AbstractThis study consisted of two parts: 1) a description the contribution of renal disease to all cause mortality in Australia; and 2) an assessment of the agreement in reporting of cause of death among Australian end stage renal disease patients in two national data sets. Two manuscripts have been prepared and formatted for submission to peer-reviewed journals. In part one, data from the Australian Bureau of Statistics on underlying and associated causes of death, based on death certificates, were examined for all deaths that occurred in Australia in 1997-99 and were registered by the end of 1999. Causes of death were coded according to the International Classification of Diseases, ~10th Revision (ICD-10). We included as renal deaths a number of causes outside the ICD-10 chapter on diseases of the genitourinary system (e.g. diabetic renal disease, hypertensive renal disease and congenital malformations of the kidney). Of the 378,832 deaths recorded during the period, renal disease was coded as the underlying cause for 7,888 deaths (2.1 %), and as one of the associated causes for an additional 28,012 deaths (7.4%). Among deaths with renal disease as the underlying cause, almost one in four (23.1%) were outside the ICD-10 genitourinary chapter and therefore unlikely to be classified as a renal death in official statistics. Renal disease was commonly recorded with other chronic diseases, especially cardiovascular
In part two, agreement on cause of death as recorded in the Australian and New Zealand Dialysis and Transplant Registry (ANZDATA) and by the Australian Bureau of Statistics (ABS) was examined for people with end stage renal disease (ESRD) who died during 1997-1999. We used data on cause of death and primary renal disease from ANZDATA, and on underlying and associated causes of death, based on death certificates, from the ABS. Date of birth, date of death and sex were used to identify the same individuals in the two data sets, and cause of death was compared at ICD-10 chapter level. Among 3,035 ANZDATA patients who died during 1997-99, 1,144 (38%) could be matched to a record in the ABS data set. Of these, 237 (21%) had no mention of non-acute renal failure on their ~death certificates. Agreement on cause of death at ICD-10 chapter level ranged from 37% using only the information on ANZDATA cause of death and ABS underlying cause of death, to 91 % using additional information on primary renal disease and/or any of up to 12 associated causes of death. The number of people with non-acute renal failure recorded as the underlying cause of death on their death certificates (5,293) exceeded the number of ANZDATA patients who died (3,035), which suggests that many people with renal failure die untreated.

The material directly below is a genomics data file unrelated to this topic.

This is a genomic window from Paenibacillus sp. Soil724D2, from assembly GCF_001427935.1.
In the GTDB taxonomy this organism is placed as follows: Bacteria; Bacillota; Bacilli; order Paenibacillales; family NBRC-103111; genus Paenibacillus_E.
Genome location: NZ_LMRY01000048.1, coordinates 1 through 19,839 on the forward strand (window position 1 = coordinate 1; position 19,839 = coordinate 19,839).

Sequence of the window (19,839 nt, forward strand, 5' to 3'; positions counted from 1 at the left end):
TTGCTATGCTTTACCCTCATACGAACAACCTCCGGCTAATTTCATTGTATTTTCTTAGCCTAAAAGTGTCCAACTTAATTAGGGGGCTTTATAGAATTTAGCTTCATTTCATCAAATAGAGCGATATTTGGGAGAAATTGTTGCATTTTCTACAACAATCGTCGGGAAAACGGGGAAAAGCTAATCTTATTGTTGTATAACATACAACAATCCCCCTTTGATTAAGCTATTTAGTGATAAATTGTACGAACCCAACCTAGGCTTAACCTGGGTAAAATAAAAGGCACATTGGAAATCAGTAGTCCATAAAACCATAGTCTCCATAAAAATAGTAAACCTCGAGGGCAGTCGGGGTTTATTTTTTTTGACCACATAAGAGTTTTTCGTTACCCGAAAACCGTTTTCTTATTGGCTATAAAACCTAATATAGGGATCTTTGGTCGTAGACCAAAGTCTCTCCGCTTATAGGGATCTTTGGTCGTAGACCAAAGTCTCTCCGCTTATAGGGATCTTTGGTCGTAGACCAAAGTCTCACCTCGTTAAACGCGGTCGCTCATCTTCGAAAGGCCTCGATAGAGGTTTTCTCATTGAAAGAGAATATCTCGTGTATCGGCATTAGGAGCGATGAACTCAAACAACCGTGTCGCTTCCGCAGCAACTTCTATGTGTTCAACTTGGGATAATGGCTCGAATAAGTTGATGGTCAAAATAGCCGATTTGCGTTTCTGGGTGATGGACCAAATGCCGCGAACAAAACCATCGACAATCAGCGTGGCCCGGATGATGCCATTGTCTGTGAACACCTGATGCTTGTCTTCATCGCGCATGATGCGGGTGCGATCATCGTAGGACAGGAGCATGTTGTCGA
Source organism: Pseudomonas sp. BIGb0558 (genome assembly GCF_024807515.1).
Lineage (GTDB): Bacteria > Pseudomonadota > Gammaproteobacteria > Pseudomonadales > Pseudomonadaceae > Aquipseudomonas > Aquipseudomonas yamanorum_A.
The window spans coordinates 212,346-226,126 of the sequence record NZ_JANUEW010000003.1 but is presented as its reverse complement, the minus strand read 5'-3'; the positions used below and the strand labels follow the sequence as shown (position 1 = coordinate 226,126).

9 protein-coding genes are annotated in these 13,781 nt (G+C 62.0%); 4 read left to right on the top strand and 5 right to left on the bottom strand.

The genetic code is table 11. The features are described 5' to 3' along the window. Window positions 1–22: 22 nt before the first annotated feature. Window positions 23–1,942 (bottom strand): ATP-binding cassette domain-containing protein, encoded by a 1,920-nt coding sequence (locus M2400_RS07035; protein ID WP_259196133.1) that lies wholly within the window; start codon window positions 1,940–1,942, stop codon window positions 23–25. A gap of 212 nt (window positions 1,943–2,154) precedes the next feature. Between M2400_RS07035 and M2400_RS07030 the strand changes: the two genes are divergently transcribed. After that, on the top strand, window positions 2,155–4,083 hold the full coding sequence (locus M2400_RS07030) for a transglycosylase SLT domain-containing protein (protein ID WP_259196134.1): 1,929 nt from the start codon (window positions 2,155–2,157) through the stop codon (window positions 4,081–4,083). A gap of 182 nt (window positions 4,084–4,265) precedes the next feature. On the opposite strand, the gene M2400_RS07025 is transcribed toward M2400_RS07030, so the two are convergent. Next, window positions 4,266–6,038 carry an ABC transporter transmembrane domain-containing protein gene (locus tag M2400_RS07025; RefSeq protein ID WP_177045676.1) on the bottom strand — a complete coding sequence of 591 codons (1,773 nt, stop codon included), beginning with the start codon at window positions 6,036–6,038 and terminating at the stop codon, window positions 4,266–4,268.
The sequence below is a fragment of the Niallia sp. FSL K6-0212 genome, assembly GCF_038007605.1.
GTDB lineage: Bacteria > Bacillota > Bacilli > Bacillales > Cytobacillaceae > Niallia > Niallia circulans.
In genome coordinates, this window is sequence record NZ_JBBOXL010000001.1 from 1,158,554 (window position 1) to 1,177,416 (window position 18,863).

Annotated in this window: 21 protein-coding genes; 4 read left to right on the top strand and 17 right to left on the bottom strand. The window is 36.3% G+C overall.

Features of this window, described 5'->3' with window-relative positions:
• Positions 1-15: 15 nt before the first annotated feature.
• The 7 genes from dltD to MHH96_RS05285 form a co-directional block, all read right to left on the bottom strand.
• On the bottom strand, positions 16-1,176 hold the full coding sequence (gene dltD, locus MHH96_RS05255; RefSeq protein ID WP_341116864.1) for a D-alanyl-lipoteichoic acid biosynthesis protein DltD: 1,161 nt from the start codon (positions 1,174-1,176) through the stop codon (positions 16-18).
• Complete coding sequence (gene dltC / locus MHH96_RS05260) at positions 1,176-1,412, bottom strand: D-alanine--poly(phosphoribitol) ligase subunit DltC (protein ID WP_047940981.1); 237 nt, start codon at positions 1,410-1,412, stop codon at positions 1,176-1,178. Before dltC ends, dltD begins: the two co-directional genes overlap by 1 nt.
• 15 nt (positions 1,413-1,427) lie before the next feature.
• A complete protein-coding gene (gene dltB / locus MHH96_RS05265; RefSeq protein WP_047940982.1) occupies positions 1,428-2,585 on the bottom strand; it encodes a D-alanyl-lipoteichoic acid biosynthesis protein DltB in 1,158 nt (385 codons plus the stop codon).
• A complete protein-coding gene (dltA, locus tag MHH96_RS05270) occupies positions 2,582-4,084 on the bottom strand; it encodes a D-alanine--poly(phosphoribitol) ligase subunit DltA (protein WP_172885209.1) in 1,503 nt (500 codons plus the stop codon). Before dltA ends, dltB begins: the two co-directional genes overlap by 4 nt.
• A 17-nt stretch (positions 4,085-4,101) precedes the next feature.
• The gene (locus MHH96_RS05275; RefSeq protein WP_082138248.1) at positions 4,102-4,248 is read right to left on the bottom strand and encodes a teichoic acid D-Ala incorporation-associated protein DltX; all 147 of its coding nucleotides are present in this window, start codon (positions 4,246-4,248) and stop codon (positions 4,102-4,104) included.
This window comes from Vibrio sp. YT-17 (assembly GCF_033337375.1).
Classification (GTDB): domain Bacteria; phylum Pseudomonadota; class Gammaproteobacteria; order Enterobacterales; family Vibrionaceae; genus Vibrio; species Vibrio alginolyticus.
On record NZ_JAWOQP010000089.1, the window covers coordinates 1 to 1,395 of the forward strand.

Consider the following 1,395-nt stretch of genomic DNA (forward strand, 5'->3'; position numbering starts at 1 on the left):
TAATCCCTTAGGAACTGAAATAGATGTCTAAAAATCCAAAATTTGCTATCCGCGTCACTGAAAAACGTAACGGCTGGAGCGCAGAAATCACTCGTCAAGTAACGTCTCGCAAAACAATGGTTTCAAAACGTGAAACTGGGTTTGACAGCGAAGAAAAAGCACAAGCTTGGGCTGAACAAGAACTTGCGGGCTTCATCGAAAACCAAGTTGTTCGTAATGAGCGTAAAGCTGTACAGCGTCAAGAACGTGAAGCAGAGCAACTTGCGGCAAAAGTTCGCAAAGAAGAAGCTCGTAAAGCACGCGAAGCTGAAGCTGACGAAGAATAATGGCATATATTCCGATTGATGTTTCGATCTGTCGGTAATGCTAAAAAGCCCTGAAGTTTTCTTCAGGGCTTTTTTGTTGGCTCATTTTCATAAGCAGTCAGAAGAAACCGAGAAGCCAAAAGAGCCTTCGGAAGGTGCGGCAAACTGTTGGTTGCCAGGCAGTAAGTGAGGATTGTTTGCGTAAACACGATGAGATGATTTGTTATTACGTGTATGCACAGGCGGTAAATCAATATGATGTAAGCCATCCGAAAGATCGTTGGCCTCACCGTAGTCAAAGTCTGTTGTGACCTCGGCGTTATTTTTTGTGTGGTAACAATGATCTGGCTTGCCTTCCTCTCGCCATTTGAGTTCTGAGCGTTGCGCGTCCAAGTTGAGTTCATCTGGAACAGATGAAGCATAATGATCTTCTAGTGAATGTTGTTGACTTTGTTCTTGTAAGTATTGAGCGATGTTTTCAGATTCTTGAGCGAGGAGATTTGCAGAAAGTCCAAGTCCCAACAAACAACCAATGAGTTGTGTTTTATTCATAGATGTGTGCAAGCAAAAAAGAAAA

Overall, the study found that the contribution of renal disease to Australian mortality has been underestimated due to historical reliance on a single (underlying) cause of death and because the coding of many renal deaths places them outside the category typically included as renal in official mortality statistics. Death certificates and ANZDATA records provided different descriptions of cause of death for Australian ESRD patients, and information from these two sources was not directly comparable. Neither data set provided a complete picture of renal disease as a cause of death in Australia.
|Date of Award||Jun 2002|
|Supervisor||Joan Cunningham (Supervisor) & Alan Cass (Supervisor)|